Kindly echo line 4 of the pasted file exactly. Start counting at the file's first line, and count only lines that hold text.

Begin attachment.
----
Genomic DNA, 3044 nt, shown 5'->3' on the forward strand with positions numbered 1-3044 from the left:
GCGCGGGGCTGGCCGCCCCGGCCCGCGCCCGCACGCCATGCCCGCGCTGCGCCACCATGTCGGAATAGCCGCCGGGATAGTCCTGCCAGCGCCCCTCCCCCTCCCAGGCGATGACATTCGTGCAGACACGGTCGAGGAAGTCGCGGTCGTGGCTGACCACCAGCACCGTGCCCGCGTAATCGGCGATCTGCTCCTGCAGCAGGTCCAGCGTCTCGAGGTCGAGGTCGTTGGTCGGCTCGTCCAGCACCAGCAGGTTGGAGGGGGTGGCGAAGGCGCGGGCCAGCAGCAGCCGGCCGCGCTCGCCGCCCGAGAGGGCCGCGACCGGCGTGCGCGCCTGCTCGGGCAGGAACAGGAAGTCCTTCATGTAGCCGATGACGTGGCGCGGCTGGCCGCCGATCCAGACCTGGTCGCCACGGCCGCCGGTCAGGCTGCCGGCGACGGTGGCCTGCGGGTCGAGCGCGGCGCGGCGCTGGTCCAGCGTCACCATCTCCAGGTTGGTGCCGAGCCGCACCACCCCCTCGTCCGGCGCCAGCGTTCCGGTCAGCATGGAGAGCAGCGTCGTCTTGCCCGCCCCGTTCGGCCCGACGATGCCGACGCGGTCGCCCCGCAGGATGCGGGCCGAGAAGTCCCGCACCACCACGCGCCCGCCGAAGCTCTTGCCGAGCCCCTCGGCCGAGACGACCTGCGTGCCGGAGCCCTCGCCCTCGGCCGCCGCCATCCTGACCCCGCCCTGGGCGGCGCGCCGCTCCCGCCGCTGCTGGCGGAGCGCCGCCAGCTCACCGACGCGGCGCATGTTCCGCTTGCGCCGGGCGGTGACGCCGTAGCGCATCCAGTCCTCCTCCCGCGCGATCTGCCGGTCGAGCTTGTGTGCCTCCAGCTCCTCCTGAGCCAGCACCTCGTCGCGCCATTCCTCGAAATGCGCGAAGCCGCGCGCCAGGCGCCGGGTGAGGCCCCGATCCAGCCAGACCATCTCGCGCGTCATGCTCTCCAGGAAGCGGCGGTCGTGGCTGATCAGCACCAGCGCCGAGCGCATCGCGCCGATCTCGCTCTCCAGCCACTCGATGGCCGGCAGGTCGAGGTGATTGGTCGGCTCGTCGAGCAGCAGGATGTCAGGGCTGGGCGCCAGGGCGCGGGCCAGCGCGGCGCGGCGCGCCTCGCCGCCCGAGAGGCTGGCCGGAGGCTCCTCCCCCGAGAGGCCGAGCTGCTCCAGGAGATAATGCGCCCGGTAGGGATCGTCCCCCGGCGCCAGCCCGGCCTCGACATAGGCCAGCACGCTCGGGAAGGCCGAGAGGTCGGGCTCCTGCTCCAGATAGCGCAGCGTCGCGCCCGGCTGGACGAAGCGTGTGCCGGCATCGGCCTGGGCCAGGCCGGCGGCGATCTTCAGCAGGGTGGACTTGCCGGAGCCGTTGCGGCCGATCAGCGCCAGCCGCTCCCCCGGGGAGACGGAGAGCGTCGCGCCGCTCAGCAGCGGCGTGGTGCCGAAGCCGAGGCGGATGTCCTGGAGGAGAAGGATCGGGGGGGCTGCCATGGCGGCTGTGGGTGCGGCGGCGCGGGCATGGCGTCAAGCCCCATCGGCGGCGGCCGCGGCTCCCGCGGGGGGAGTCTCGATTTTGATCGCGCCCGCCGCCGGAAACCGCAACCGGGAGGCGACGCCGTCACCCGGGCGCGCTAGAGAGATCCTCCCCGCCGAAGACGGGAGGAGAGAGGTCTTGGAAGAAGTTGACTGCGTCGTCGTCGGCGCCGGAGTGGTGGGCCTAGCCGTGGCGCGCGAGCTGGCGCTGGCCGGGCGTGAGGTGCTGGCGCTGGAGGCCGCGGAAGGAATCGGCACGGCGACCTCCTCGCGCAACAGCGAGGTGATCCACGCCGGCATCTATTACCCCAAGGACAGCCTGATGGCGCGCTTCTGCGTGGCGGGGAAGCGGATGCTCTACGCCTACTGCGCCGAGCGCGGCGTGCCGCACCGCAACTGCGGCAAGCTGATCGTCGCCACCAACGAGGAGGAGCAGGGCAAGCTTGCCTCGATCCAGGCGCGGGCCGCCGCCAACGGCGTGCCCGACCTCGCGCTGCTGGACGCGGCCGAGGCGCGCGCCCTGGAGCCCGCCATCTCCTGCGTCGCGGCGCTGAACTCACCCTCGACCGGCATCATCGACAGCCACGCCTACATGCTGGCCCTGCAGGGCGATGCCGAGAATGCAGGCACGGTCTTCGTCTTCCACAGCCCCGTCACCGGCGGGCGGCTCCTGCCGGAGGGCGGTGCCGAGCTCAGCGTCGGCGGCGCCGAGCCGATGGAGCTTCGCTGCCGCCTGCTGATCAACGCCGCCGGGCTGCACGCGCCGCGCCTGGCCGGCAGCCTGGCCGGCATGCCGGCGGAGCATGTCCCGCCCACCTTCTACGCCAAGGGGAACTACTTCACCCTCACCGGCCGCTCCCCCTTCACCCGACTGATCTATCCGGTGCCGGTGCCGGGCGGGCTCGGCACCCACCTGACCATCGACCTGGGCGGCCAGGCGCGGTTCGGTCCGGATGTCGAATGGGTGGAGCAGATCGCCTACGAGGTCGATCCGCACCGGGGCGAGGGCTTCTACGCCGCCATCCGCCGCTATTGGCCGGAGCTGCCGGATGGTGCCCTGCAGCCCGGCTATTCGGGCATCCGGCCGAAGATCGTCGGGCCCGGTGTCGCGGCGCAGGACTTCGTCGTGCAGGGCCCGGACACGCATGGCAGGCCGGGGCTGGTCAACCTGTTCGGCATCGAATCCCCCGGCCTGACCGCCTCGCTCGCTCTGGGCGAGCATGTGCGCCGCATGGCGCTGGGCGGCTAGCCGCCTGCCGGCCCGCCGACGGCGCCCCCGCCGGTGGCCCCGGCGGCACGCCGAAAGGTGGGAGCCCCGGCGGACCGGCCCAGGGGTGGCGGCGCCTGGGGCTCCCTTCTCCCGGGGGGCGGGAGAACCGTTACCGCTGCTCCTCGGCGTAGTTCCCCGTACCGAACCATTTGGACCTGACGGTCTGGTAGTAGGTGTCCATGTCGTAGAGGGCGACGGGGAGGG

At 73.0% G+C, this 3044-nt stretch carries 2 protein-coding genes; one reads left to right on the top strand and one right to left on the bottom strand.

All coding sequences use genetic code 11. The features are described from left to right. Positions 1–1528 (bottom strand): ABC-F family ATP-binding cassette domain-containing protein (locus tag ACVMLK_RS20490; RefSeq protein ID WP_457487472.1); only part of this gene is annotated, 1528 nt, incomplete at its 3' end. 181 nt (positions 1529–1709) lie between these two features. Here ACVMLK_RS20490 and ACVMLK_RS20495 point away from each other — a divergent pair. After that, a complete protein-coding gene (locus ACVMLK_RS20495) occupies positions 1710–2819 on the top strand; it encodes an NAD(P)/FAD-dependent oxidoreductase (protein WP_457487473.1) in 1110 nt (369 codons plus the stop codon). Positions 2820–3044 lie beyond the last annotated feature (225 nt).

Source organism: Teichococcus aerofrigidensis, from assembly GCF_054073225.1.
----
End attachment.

All coding sequences use genetic code 11. The features are described from left to right. Positions 1–1528 (bottom strand): ABC-F family ATP-binding cassette domain-containing protein (locus tag ACVMLK_RS20490; RefSeq protein ID WP_457487472.1); only part of this gene is annotated, 1528 nt, incomplete at its 3' end. 181 nt (positions 1529–1709) lie between these two features. Here ACVMLK_RS20490 and ACVMLK_RS20495 point away from each other — a divergent pair. After that, a complete protein-coding gene (locus ACVMLK_RS20495) occupies positions 1710–2819 on the top strand; it encodes an NAD(P)/FAD-dependent oxidoreductase (protein WP_457487473.1) in 1110 nt (369 codons plus the stop codon). Positions 2820–3044 lie beyond the last annotated feature (225 nt).